So when he found out that Daley was going to need to start in the regular-season opener, Rhule had no hesitation.
"I'm really comfortable with Dennis," Rhule said Monday. "We feel like he should be starting. He has the skill set of a starter. He's just had some bumps along the way, . . . but he has his opportunity.
"He can settle down this week and know that he's the right guard. I think he has tremendous power; he's got quickness, he's got length, he should play really well."
They needed Daley since veteran right guard John Miller landed on the reserve/COVID-19 list Monday morning. Rhule said Miller would be out this week, and would miss 10 days.
Miller has missed a bit of time in the preseason, and Daley filled in for him during joint practices with the Ravens and in the second preseason game. But throughout his career, Daley has been the one in and out of the lineup.
Daley went on IR last year after starting three games at left guard, and has been bothered by injuries throughout his first two seasons. He also missed the trip to Indianapolis to be home for the birth of his daughter Charlie on Aug. 9. He smiled about that one, calling it a "beautiful moment, I love my little girl."
"Last year, I was dealing with injuries myself, so I kind of missed the majority of the season," he said. "I'm just blessed and grateful to go back out here and play again."
The former sixth-round pick from South Carolina grew up playing left tackle, and said he never got any work at guard before his rookie year, when former Pro Bowler Trai Turner started giving him tips.
"At guard, everything happens quicker," Daley said. "At tackle, you get a few yards before you engage with the opponents. He taught me how to shoot the hands early; you've got to be accurate, you've got to be anchored, you've got to be very grounded when you play inside."
Rhule wasn't the only one vouching for Daley Monday. Rookie cornerback Jaycee Horn played with Daley for one year in college.
"He was a good player — a dog," Horn said. "Definitely one of the guys I looked up to coming into college as a freshman. Just the way he practiced and his attitude on the field. I'm sure he's going to do a good job on Sunday as well."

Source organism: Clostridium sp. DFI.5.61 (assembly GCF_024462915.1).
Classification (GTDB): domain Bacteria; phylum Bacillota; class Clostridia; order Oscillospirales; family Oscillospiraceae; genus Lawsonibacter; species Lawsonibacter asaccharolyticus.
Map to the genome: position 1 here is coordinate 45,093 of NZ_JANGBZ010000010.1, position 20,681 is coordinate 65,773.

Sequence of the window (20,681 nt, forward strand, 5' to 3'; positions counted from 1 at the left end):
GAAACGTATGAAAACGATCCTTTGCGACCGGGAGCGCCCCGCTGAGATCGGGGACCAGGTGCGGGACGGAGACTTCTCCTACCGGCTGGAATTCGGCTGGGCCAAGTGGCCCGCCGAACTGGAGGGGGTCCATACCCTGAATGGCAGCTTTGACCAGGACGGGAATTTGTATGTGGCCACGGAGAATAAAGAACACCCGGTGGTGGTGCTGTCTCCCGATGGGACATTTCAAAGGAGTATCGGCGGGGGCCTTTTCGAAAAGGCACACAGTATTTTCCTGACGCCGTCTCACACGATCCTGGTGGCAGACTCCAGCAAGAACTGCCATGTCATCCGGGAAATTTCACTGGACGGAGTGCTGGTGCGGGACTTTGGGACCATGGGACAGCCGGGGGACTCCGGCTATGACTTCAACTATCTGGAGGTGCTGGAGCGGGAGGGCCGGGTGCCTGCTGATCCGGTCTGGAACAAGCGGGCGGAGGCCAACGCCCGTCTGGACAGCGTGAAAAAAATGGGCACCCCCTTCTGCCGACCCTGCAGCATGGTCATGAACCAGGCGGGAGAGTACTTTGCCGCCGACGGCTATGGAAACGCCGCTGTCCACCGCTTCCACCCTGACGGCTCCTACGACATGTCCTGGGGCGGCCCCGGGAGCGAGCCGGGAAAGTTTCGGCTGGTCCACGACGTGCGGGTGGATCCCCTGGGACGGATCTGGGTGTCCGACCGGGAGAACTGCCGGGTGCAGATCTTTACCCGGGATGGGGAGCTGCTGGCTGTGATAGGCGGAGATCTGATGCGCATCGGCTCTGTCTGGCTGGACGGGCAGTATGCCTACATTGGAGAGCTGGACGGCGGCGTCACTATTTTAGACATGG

— Speaking of Horn, the first-rounder took a low-key approach to discussions of his first NFL game.
Because he grew up in a football family, he knows about to the bright lights that come with the start of a season. So he wasn't going overboard in discussing this week's debut.
"It's all the same to me; I really feel the same," Horn said. "As we get closer to game day, I'm sure ill start having different feelings and different emotions, but right now, I'm just trying to focus on the Jets, their offensive schemes, and all that, and just play ball on Sunday."
— Focusing on the game was the theme of the day.
Rhule emphasized that because there's so much unknown with the Jets (new coach, new quarterback, etc.), the Panthers had to concentrate on themselves first.
"For us, the focus has to be on us, making sure we all do our jobs, making sure we play to our standard," he said. "Every week, you're going to get something thrown at you you're not prepared for, so we have to make sure coaches do a good job of anticipating and showing as many things as possible. But at the same time, our guys have to go back to the old things. Playing hard, tackling, blocking, making catches, affecting the ball. Those are the things that win football games. That's never more true than Week 1."
— Monday's press conference was a vintage performance for Robbie Anderson, so to speak.
He wasn't getting too deep into the Jets matchup, saying he knew very few people from when he left two years ago. And he also said he wasn't "going to overspeak" on quarterback Sam Darnold's chance to play their old team.
But he was "excited" to play this week.
"I've been waiting on this all year, working for this all year," he said. "So I feel like an old bottle of wine that's been preserving."
— Rhule said as much as they liked the preseason work of rookie running back Chuba Hubbard, the chance to claim former Broncos back Royce Freeman adds a dimension. Not only is he experienced, but the 6-foot, 238-pound Freeman has a bigger frame than the other backs in the room.
"Just having another veteran presence," Rhule said. "We have some young backs we like. But in terms of that world, two minute, third down, pass protections, been there, done that, Royce has it.
"I really liked his tape. He comes with a tremendous pedigree in terms of who he is as a player and a professional. We thought it was an opportunity to add a veteran player that could start by doing some of the dirty work, and offers a big-back presence, a 230-pound back. We got him here, we'll see how it works out, but we're excited to get him."
— The Panthers added kicker Dominik Eberle to the practice squad Monday, along with two others, but Rhule suggested that was mostly about having some insurance at the position in the time of COVID-19.
They also signed former Bengals receiver/return man Alex Erickson, and Rhule said he could be an option for a return role this week. He said Hubbard would likely handle kickoffs if they had to play today.
View photos from Monday's practice in Week 1 as the Panthers prepare to face the Jets.